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Privacy Concerns Raised With Google Flu Tracking

Last Week we did a post (Google Announces Flu Tracking Capabilities, May Predict Outbreaks Before CDC) on tracking flu trends after Google publicly announced their capabilities of tracking the flu, and possibly warning of outbreaks weeks ahead of what was once possible using other current modeling methods.

A few days later privacy concerns were raised in the news, though these concerns are not really warranted since personal data is not relayed to anyone.

Basically Google uses specific search terms in geographical locations and uses the search terms to populate a map based on how many other searches for related terms are occurring in that area. Though there is slightly more complicated than this, this is how it works in a nutshell.

Google, in now way makes the data of those performing the actual search available and this technology is much needed, especially with the possibility of an outbreak of avian flu occurring.

The CDC is on board and assisting with the use of this tracking technology and if it has the potential to possibly stop an outbreak from spreading unchecked then I am all for it.

Here is the privacy statement from Google on this technology:

Protecting User Privacy

At Google, we are keenly aware of the trust our users place in us, and of our responsibility to protect their privacy. Google Flu Trends can never be used to identify individual users because we rely on anonymized, aggregated counts of how often certain search queries occur each week. We rely on millions of search queries issued to Google over time, and the patterns we observe in the data are only meaningful across large populations of Google search users. You can learn more about how this data is used and how Google protects users' privacy at our Privacy Center.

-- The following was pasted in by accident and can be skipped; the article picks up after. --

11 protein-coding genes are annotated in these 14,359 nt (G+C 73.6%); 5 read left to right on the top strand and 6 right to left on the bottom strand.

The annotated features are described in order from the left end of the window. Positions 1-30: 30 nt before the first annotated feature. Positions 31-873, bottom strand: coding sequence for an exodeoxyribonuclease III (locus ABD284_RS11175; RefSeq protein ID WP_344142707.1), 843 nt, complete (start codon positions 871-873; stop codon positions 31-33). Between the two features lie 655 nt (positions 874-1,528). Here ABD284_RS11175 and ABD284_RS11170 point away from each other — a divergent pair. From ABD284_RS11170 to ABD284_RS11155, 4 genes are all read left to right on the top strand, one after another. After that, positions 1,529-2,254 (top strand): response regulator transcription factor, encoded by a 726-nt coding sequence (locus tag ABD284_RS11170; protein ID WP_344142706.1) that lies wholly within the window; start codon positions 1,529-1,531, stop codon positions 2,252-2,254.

Google Announces Flu Tracking Capabilities, May Predict Outbreak Before CDC

Google announced yesterday that they are tracking flu trends and hope to be able to alert people to an outbreak before the CDC is even aware an outbreak has occurred.

According to a post on the Blog "The CDC does a great job of surveying real doctors and patients to accurately track the flu, so why bother with estimates from aggregated search queries? It turns out that traditional flu surveillance systems take 1-2 weeks to collect and release surveillance data, but Google search queries can be automatically counted very quickly. By making our flu estimates available each day, Google Flu Trends may provide an early-warning system for outbreaks of influenza.

For epidemiologists, this is an exciting development, because early detection of a disease outbreak can reduce the number of people affected. If a new strain of influenza virus emerges under certain conditions, a pandemic could emerge and cause millions of deaths (as happened, for example, in 1918). Our up-to-date influenza estimates may enable public health officials and health professionals to better respond to seasonal epidemics and — though we hope never to find out — pandemics.

We shared our preliminary results with the Epidemiology and Prevention Branch of the Influenza Division at CDC throughout the 2007-2008 flu season, and together we saw that our search-based flu estimates had a consistently strong correlation with real CDC surveillance data. Our system is still very experimental, so anything is possible, but we're hoping to see similar correlations in the coming year."

Source 1
Source 2 Google Flu Trends